Judge's decision pending on VX waste shipments

Marilyn Tennissen Jul. 19, 2007, 7:47am

Environmental groups opposing the incineration of nerve gas wastewater at a local facility are now waiting for a federal judge to decide if the U.S. Army must permanently stop the shipments to Port Arthur.

U.S. District Chief Judge Larry J. McKinney conducted three days of hearings July 16-18 in the Southern District of Indiana over a lawsuit against Veolia Environmental Services and the U.S. Department of the Army opposing the incineration of wastewater from neutralized VX gas at Veolia's Port Arthur facility.

Veolia has a $49 million federal contract to destroy almost 2 million gallons of the wastewater.

The VX is turned into wastewater at Newport Chemical Agent Disposal Facility in Newport, Ind. and tested for any activity before being shipped to Texas. Arriving at Veolia, the hydrolysate is compressed out of tanker trucks with nitrogen into holding tanks where mixed with water and other low toxicity chemicals to create a blend for incineration.

Veolia and the Army say the water is caustic, but not a threat to public health or safety.

The Community In-Power Development Organization, a Port Arthur group founded by Hilton Kelley, said no one in the community had been told the possibly toxic material was being brought their neighborhood. CIDA was joined by The Sierra Club, the Chemical Weapons Working Group, Citizens Against Incineration at Newport and other Port Arthur plaintiffs in a lawsuit filed May 8. The suit requested an injunction to stop the shipments.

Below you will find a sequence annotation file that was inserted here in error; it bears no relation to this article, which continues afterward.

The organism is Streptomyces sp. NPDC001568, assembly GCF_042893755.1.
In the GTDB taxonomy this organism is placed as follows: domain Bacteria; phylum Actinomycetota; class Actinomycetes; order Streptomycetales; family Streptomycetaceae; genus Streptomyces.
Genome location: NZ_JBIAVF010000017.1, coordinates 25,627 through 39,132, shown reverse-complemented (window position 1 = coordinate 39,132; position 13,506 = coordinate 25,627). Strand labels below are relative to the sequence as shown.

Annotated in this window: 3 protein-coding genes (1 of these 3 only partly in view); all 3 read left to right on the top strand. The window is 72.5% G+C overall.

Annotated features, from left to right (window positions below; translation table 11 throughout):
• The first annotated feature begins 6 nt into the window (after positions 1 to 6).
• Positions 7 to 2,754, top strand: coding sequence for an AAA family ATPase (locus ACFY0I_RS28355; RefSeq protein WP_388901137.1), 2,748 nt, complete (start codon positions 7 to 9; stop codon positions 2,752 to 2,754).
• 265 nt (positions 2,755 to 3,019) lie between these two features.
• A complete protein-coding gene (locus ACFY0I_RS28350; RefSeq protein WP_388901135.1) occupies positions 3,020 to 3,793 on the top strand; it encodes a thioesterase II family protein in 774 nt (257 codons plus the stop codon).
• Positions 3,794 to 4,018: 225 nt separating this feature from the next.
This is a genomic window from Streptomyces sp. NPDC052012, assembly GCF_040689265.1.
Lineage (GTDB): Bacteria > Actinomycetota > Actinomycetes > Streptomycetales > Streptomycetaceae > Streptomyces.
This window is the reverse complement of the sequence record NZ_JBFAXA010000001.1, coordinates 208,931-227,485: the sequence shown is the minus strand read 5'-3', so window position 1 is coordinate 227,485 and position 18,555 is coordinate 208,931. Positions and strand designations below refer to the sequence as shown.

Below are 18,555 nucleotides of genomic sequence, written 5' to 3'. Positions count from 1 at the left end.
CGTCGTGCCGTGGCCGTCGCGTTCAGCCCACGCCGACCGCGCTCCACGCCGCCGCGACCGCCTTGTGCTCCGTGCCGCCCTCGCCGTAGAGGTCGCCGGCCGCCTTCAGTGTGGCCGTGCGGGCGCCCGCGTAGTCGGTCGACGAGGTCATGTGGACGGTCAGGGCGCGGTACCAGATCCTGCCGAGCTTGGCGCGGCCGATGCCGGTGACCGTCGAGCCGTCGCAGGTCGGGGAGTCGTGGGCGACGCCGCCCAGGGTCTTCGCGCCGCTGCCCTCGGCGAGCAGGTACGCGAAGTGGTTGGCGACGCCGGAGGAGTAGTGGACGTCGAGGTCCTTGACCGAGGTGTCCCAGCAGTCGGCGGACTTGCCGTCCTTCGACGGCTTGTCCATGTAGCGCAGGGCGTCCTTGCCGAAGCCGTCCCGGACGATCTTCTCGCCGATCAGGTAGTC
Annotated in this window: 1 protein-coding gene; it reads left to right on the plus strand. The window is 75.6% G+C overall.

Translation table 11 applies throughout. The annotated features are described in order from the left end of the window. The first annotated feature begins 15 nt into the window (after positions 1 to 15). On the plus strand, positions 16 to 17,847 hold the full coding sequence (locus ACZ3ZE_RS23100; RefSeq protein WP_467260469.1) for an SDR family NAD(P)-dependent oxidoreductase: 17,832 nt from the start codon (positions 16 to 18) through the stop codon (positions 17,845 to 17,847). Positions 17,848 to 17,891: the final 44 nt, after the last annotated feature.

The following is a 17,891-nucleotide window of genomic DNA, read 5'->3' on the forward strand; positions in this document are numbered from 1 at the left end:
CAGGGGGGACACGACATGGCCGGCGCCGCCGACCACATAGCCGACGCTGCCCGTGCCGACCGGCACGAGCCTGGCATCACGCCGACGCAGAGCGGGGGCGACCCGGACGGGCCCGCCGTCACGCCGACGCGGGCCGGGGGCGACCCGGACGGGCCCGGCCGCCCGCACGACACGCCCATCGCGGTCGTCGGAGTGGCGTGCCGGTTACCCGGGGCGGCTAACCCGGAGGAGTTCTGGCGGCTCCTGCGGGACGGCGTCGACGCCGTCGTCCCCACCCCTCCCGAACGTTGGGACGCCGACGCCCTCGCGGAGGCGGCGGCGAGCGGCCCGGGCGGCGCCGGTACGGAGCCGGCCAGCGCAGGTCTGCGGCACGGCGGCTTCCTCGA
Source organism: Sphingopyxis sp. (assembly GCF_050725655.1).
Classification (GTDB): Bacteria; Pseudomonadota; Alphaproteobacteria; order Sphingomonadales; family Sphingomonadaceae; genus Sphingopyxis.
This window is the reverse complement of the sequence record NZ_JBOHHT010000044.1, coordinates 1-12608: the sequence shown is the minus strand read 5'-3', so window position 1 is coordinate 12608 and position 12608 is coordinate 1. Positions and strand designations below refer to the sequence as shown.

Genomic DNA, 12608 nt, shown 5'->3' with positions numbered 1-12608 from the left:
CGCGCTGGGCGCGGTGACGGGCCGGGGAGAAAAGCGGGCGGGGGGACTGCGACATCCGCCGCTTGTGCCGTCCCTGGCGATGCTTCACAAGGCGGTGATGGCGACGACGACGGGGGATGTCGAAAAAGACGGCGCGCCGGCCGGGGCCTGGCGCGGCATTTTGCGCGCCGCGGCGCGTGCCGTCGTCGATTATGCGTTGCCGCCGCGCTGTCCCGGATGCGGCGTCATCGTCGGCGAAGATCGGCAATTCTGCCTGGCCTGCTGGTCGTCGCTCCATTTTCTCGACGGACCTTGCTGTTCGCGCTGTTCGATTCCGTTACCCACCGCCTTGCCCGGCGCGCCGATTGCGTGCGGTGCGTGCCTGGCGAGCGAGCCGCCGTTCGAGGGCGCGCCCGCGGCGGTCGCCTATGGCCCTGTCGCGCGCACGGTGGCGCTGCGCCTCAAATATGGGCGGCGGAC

The shipments were stopped in June pending the hearings in Terre Haute, Ind., and will not resume until Judge McKinney issues a written opinion from the hearings.

Kelley and the other plaintiffs claim that the Port Arthur area already has toxic levels of contaminates in the air from the nearby petrochemical facilities and are now concerned about the emissions from the Veolia waste incinerator.

The opponents say the military has not sufficiently studied the danger that an accident or terrorist attack could mean to residents along the 1,000-mile route from Indiana to Southeast Texas. They want the shipments stopped long enough to allow more studies on the transportation and incineration of the wastewater.

Many community leaders in Southeast Texas supported the Veolia project as a way to bring millions of tax dollars into the area.

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